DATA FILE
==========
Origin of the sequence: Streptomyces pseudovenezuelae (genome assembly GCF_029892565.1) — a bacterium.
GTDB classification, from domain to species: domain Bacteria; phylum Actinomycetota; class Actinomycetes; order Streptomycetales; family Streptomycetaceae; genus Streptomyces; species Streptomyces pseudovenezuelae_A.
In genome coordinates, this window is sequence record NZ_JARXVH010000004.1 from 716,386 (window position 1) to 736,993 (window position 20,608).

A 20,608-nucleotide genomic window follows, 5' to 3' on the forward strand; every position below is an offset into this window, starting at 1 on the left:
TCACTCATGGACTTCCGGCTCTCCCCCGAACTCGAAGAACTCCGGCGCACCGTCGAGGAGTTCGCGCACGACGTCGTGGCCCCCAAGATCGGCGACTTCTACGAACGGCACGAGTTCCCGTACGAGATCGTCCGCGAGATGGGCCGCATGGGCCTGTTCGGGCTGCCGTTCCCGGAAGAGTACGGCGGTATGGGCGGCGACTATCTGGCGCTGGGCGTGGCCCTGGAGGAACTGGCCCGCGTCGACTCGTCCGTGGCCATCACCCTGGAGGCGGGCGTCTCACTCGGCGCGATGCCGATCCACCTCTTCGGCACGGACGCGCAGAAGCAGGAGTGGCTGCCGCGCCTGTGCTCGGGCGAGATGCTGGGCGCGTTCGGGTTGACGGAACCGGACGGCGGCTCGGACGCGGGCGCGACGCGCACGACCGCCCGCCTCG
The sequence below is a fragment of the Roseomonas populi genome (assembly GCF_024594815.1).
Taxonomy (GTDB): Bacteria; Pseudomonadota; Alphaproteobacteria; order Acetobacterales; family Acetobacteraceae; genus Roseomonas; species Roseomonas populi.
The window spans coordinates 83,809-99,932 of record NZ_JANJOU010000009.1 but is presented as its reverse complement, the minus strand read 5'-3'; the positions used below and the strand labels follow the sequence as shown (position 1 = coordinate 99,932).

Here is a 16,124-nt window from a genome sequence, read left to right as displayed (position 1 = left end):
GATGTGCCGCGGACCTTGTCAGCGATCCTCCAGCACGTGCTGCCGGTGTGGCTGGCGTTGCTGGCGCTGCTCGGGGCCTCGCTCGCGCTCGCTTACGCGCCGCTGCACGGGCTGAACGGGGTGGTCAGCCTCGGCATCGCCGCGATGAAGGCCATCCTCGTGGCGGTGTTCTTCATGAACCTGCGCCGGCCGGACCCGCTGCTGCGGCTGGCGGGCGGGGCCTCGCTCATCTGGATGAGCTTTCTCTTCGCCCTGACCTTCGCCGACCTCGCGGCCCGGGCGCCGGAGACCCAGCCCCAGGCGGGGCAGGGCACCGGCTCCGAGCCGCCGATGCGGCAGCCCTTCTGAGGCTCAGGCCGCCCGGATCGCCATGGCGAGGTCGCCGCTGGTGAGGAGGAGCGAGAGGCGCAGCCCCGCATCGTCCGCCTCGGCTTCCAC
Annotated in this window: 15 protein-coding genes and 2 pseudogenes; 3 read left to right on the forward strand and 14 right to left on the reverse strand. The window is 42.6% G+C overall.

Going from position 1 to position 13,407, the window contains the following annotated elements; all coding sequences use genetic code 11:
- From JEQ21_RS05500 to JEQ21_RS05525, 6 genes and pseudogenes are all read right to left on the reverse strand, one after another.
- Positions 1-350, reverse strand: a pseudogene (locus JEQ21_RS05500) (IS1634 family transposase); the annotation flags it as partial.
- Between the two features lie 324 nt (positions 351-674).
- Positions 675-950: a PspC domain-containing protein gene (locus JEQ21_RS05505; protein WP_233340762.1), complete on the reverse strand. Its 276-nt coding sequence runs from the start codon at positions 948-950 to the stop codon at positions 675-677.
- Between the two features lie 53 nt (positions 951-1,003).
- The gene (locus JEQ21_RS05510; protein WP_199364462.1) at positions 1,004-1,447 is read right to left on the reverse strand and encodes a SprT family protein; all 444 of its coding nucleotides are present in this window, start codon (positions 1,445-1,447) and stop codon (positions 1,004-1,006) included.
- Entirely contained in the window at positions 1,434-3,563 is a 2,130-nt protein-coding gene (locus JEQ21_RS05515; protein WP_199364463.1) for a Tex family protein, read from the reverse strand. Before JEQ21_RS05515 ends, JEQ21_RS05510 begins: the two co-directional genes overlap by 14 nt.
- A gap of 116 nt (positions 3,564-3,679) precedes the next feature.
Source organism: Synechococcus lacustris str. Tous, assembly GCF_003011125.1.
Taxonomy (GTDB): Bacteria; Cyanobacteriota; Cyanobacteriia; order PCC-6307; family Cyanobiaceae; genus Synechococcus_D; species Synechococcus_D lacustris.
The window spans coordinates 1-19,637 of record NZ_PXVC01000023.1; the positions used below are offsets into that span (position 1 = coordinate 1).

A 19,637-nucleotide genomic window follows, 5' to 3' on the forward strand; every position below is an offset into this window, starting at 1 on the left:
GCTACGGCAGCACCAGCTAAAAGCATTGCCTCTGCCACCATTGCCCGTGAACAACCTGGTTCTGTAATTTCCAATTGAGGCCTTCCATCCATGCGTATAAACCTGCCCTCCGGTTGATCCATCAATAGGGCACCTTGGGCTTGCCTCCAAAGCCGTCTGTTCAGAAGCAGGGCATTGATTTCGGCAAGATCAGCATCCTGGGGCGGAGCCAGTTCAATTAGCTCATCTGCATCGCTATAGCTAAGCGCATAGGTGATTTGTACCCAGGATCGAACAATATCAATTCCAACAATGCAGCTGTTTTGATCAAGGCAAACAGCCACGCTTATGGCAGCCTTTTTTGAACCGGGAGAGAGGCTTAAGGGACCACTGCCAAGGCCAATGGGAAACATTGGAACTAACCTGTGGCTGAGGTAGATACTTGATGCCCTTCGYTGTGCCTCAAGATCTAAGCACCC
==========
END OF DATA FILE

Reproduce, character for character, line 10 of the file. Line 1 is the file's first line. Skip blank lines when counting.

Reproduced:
GATGTGCCGCGGACCTTGTCAGCGATCCTCCAGCACGTGCTGCCGGTGTGGCTGGCGTTGCTGGCGCTGCTCGGGGCCTCGCTCGCGCTCGCTTACGCGCCGCTGCACGGGCTGAACGGGGTGGTCAGCCTCGGCATCGCCGCGATGAAGGCCATCCTCGTGGCGGTGTTCTTCATGAACCTGCGCCGGCCGGACCCGCTGCTGCGGCTGGCGGGCGGGGCCTCGCTCATCTGGATGAGCTTTCTCTTCGCCCTGACCTTCGCCGACCTCGCGGCCCGGGCGCCGGAGACCCAGCCCCAGGCGGGGCAGGGCACCGGCTCCGAGCCGCCGATGCGGCAGCCCTTCTGAGGCTCAGGCCGCCCGGATCGCCATGGCGAGGTCGCCGCTGGTGAGGAGGAGCGAGAGGCGCAGCCCCGCATCGTCCGCCTCGGCTTCCAC